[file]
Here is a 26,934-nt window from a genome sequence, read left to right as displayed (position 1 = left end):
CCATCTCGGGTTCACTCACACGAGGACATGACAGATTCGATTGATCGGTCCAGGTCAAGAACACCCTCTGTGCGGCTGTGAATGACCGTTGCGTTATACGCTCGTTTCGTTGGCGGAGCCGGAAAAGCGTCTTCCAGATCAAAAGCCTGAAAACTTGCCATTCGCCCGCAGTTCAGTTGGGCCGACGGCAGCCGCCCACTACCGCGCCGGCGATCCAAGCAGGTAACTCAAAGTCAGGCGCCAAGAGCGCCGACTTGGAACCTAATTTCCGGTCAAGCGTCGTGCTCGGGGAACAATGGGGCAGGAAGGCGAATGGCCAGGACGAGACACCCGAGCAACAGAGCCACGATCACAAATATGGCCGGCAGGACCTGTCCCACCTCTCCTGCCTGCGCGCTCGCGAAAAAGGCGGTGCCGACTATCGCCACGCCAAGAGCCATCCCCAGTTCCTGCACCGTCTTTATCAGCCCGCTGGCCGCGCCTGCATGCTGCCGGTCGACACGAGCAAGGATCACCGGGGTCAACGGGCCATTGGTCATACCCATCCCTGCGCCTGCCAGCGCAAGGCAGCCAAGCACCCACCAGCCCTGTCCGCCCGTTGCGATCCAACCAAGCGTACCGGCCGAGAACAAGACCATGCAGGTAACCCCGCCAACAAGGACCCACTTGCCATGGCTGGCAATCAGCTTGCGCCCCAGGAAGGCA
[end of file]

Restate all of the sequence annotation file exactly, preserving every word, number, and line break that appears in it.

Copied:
Here is a 26,934-nt window from a genome sequence, read left to right as displayed (position 1 = left end):
CCATCTCGGGTTCACTCACACGAGGACATGACAGATTCGATTGATCGGTCCAGGTCAAGAACACCCTCTGTGCGGCTGTGAATGACCGTTGCGTTATACGCTCGTTTCGTTGGCGGAGCCGGAAAAGCGTCTTCCAGATCAAAAGCCTGAAAACTTGCCATTCGCCCGCAGTTCAGTTGGGCCGACGGCAGCCGCCCACTACCGCGCCGGCGATCCAAGCAGGTAACTCAAAGTCAGGCGCCAAGAGCGCCGACTTGGAACCTAATTTCCGGTCAAGCGTCGTGCTCGGGGAACAATGGGGCAGGAAGGCGAATGGCCAGGACGAGACACCCGAGCAACAGAGCCACGATCACAAATATGGCCGGCAGGACCTGTCCCACCTCTCCTGCCTGCGCGCTCGCGAAAAAGGCGGTGCCGACTATCGCCACGCCAAGAGCCATCCCCAGTTCCTGCACCGTCTTTATCAGCCCGCTGGCCGCGCCTGCATGCTGCCGGTCGACACGAGCAAGGATCACCGGGGTCAACGGGCCATTGGTCATACCCATCCCTGCGCCTGCCAGCGCAAGGCAGCCAAGCACCCACCAGCCCTGTCCGCCCGTTGCGATCCAACCAAGCGTACCGGCCGAGAACAAGACCATGCAGGTAACCCCGCCAACAAGGACCCACTTGCCATGGCTGGCAATCAGCTTGCGCCCCAGGAAGGCA